A number of volunteers from all over the world began to visit and soon the number of children hit the 300 mark. In the next session, 13 of our children were admitted to Goldfield Public School. Their education up to the Senior Secondary level was free of charge and we were able to pay for their uniforms, books and other supplies. In 2010 we added Class VI and enrolled children above the age of 14 in the National Institute of Open Schooling (NIOS) for the Secondary Course so they could clear one subject at a time while they also studied for Class VI.

In August 2011 we received a grant from Barclays Capital and another from United Parcel Services (UPS) in 2012. This enabled us to rent a shop in the vicinity in which we set up a library and a computer lab with broadband Internet access. As a result, we added a Computer Fundamentals class in July 2012. This was our first Centre for Learning and Skill Development.

             Our first tailoring class held in a Porta Cabin                                                                               Our first Center for Learning and Skill Development.

Within a year of hiring the shop, we were put on notice to vacate it because it had been sold to a bank. We looked around in the vicinity of the park and hired a residential house. The rent was doubled although the place offered better facilities and accommodation. Extra space made it possible for us to extend the smart class and computer facilities to a greater number of children. The library was expanded and the craft activities got a stimulus. At the beginning of 2015, we were at the cross -roads again. We still could not afford a place of our own. The number of our children had grown to 500 with more and more aspirants wanting to join us. As the number kept growing and crossed the 600 mark we needed a bigger place. In June 2015 we moved into a new place in front of the school park (House no. 440 Sector 21-A). This had more rooms to accommodate senior students indoors. There was space for a Library, a Tailoring Class, Computer and Science Labs and also a Smart Class. The primary section continued to operate from under the trees while classes six and above moved indoors.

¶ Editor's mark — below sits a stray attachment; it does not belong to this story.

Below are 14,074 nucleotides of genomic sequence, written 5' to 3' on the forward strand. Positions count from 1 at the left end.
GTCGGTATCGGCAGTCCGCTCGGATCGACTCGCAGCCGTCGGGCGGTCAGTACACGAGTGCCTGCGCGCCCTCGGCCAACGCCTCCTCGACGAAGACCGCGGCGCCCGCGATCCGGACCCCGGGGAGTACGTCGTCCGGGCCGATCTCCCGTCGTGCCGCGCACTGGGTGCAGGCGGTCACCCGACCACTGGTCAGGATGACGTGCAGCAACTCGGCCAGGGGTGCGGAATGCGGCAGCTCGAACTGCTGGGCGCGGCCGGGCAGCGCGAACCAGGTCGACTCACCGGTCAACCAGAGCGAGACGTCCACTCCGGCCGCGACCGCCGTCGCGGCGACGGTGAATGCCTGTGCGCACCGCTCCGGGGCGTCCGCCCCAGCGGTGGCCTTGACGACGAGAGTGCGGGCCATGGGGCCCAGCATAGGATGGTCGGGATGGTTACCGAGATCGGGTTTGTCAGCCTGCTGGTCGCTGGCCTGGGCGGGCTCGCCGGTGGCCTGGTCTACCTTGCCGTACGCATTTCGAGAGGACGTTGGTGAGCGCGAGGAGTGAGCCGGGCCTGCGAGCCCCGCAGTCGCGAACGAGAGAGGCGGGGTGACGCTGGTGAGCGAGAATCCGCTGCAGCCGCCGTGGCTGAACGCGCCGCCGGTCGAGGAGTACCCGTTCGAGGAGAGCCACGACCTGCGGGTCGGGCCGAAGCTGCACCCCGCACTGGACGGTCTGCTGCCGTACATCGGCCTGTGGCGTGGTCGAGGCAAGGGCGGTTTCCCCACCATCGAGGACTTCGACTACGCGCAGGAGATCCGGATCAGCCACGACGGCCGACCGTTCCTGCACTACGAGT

In  May 2016, we visited the slum under the Badkhal Flyover in Faridabad. A new school was started with nearly 30 children, again under the trees in the green belt adjoining the slum. Children could easily walk in. The number grew in no time and presently there are 150 children on the rolls , nearly 120 attend school every day. 

Our biggest challenge hit us in March 2017 when we were informed that The National Child Labour Project had decided to withdraw support with effect from April 2017. 

In 2018 Prakash Deep has a strength of 637 and more


                    Prakash Deep  in the new hired building                                                                                               Our new School in Sector 21-C
With the Government Help that was coming to us from the National Child Labour Project ( NCLP) drying up , 2018 turned out to be a difficult year. The salaries of our staff members, the rent of the hired building apart from other miscellaneous expenses were being met through funds received from the NCLP